Publication number | US884106 A |

Publication type | Grant |

Publication date | Apr 7, 1908 |

Filing date | May 7, 1906 |

Priority date | May 7, 1906 |

Publication number | US 884106 A, US 884106A, US-A-884106, US884106 A, US884106A |

Inventors | John Stone Stone |

Original Assignee | William W Swan |

Export Citation | BiBTeX, EndNote, RefMan |

Classifications (2) | |

External Links: USPTO, USPTO Assignment, Espacenet | |

US 884106 A

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Description (OCR text may contain errors)

No. 884,106. PATBNTED APR], 1908. J. s. STONE.

SPACE TELEGRAPHY.

- APPLIOATION FILED MAY 7, 1906.

6 SHEETS-SHEET 1.

No. 884,106. PATENTED APR. '7, 1908.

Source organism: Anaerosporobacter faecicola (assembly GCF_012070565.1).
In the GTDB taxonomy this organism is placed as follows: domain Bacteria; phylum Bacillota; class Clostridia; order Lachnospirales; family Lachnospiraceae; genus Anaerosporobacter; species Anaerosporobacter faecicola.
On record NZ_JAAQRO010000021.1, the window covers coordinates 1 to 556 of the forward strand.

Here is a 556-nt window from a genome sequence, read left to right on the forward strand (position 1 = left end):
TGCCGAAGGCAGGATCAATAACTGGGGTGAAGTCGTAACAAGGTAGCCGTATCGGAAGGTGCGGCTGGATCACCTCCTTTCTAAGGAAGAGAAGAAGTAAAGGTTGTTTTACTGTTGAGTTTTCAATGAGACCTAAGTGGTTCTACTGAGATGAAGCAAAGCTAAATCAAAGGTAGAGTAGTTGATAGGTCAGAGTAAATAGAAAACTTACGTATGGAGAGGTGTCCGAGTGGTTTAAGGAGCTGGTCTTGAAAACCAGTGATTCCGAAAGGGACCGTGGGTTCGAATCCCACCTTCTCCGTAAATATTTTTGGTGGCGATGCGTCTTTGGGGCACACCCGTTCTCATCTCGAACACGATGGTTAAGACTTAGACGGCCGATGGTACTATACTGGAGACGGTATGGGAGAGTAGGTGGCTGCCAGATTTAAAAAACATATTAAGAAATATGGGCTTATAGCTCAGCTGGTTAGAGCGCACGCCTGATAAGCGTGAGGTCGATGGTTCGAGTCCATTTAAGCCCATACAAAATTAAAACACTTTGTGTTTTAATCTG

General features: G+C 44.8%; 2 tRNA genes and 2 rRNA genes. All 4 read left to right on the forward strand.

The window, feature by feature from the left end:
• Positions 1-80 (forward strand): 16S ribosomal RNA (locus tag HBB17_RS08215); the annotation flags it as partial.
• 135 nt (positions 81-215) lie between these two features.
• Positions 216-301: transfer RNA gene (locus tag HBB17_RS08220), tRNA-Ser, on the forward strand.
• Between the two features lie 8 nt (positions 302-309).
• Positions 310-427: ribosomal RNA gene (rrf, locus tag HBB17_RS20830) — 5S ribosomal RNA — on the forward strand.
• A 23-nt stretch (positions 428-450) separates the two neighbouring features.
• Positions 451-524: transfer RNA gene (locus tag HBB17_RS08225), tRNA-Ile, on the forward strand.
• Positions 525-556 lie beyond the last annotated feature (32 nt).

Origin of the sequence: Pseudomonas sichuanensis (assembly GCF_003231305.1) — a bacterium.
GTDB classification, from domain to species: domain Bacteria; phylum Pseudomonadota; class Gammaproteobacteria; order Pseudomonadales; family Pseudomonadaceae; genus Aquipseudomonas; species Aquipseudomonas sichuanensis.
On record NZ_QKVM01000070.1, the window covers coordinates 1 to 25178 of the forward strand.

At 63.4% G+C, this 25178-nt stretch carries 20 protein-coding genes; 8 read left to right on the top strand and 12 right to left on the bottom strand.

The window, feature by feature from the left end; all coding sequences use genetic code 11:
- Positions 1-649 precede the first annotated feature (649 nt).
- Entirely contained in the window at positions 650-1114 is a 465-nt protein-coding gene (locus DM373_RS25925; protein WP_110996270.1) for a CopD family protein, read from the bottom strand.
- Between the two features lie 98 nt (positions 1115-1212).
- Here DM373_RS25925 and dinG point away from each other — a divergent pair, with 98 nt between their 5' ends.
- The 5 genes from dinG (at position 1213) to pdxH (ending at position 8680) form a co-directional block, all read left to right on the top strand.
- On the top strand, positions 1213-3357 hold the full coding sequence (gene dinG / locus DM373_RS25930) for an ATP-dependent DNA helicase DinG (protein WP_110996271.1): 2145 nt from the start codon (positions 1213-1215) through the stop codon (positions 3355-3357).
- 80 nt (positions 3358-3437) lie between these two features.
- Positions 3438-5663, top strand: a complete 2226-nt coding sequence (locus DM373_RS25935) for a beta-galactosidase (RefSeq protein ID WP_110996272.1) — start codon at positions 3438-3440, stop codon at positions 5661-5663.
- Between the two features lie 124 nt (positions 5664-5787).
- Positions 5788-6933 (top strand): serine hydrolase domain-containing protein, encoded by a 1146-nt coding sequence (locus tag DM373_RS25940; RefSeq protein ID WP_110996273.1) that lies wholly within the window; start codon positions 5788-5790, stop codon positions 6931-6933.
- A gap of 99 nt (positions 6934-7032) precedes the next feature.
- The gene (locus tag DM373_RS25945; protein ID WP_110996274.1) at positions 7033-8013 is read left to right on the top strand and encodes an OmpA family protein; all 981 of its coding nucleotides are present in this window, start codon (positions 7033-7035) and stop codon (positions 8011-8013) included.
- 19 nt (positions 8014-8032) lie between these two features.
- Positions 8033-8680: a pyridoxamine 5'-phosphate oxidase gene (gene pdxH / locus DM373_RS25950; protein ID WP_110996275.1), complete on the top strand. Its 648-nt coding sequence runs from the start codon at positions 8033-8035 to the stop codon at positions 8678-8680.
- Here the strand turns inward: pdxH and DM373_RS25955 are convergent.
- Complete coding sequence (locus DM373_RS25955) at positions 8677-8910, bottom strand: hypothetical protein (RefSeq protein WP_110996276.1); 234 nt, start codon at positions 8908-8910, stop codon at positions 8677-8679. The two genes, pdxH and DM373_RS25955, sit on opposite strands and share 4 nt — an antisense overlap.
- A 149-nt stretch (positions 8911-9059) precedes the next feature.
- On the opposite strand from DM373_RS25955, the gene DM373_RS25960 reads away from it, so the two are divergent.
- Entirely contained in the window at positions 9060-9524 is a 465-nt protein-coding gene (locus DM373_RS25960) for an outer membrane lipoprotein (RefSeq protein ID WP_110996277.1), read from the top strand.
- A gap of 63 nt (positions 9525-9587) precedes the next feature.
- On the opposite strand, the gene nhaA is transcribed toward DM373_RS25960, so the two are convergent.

v J. S. STONE.

.SPAOE TELEGRAPHY. APPLIOATION FILED MAY 7, 190 6.

6 SHEETS-BHEET 2.

PATENTED APR. 7, 1908. J. S. STONE. SPACE TBLEGRAPHY. APPLICATION FILED MAY 7, 1906.

6 SHEETS-SHEET a.

G m/3a PATENTED APR. 7, 1908';

J. s. STONE. 'SPAOE TELEGRAPHY.

APPLICATION FILED MAY 7, 1906.

6 SHEETS-SHEET 4.

Ff -IEL FI' -ll- IWEN D WITH E5 614) PATENT-ED APR. 7, 1908. J. s. STONE. SPACE TELEGRAPHY.

APPLIOATION FILED MAY 7, 1906.

e SHEETS-SHEET 5.

Fl m 2.

ITNESEE 5: HAVEN'T-CIR:

PATBNTED APR. 7, 1908.

J. S. STONE.

SPACE TBLEGRAPHY.

APPLICATION FILED MAY 7, 1906.

e SHBETSSHEET a.

FT -IE- WITH E5 '55 E mm STATES PATENT OFFICE.

'JQHN STONE STONE, F CAMBRIDGE, MASSACHUSETTS, ASSIGNOE TO WILLIAM W. SWAN,

TRUSTEE, OF BROOKLINE, MASSACHUSETTS.

SPACE TELEGRAPHY.

phy, ofawhich t e following is a specification.

g invention relates to the art of transmitting intelligence from one station to another by means of electromagnetic waves without the use of wires to guide the waves to their destination; and it relates more particularly to systems for receiving signals transmitted by such waves.